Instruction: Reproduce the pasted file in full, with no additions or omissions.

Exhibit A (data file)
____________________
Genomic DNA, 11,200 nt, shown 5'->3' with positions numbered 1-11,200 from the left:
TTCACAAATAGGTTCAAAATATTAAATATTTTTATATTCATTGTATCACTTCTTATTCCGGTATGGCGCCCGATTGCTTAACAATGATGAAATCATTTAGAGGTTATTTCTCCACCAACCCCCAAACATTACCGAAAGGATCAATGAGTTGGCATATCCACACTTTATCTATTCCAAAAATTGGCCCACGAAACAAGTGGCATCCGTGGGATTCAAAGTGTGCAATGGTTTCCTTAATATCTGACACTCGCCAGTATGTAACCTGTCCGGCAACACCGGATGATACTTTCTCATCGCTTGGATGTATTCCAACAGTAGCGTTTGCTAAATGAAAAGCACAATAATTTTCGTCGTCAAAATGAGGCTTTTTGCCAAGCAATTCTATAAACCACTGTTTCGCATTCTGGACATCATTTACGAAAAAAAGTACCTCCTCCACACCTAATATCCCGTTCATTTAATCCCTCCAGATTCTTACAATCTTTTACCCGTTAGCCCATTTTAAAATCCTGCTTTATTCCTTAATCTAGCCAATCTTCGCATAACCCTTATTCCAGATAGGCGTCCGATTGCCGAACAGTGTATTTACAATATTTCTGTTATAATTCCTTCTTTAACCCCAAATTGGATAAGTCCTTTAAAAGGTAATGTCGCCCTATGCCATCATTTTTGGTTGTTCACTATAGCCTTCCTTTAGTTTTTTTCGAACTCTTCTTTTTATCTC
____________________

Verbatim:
Genomic DNA, 11,200 nt, shown 5'->3' with positions numbered 1-11,200 from the left:
TTCACAAATAGGTTCAAAATATTAAATATTTTTATATTCATTGTATCACTTCTTATTCCGGTATGGCGCCCGATTGCTTAACAATGATGAAATCATTTAGAGGTTATTTCTCCACCAACCCCCAAACATTACCGAAAGGATCAATGAGTTGGCATATCCACACTTTATCTATTCCAAAAATTGGCCCACGAAACAAGTGGCATCCGTGGGATTCAAAGTGTGCAATGGTTTCCTTAATATCTGACACTCGCCAGTATGTAACCTGTCCGGCAACACCGGATGATACTTTCTCATCGCTTGGATGTATTCCAACAGTAGCGTTTGCTAAATGAAAAGCACAATAATTTTCGTCGTCAAAATGAGGCTTTTTGCCAAGCAATTCTATAAACCACTGTTTCGCATTCTGGACATCATTTACGAAAAAAAGTACCTCCTCCACACCTAATATCCCGTTCATTTAATCCCTCCAGATTCTTACAATCTTTTACCCGTTAGCCCATTTTAAAATCCTGCTTTATTCCTTAATCTAGCCAATCTTCGCATAACCCTTATTCCAGATAGGCGTCCGATTGCCGAACAGTGTATTTACAATATTTCTGTTATAATTCCTTCTTTAACCCCAAATTGGATAAGTCCTTTAAAAGGTAATGTCGCCCTATGCCATCATTTTTGGTTGTTCACTATAGCCTTCCTTTAGTTTTTTTCGAACTCTTCTTTTTATCTC